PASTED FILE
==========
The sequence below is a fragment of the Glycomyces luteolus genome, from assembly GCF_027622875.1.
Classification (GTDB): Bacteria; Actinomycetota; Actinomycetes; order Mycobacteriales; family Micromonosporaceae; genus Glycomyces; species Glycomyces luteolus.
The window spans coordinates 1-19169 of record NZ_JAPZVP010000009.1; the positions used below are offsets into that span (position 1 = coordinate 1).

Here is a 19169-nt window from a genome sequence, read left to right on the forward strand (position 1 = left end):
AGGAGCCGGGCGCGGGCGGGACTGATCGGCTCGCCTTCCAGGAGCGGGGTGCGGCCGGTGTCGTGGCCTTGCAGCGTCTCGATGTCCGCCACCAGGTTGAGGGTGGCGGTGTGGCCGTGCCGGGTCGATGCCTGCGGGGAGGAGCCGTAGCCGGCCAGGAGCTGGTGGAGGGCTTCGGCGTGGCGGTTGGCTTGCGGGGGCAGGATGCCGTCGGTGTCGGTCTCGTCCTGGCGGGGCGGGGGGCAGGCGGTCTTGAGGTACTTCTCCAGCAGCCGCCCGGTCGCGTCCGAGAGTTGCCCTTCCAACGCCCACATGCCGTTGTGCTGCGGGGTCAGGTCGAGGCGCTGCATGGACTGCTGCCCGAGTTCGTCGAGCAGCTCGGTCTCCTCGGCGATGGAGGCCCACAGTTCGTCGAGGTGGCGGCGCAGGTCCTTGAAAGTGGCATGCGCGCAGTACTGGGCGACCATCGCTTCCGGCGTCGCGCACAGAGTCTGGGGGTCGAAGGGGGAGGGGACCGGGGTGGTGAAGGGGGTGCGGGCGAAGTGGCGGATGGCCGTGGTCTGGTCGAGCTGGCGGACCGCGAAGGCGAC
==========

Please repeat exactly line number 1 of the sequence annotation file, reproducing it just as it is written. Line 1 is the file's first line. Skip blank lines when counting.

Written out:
The sequence below is a fragment of the Glycomyces luteolus genome, from assembly GCF_027622875.1.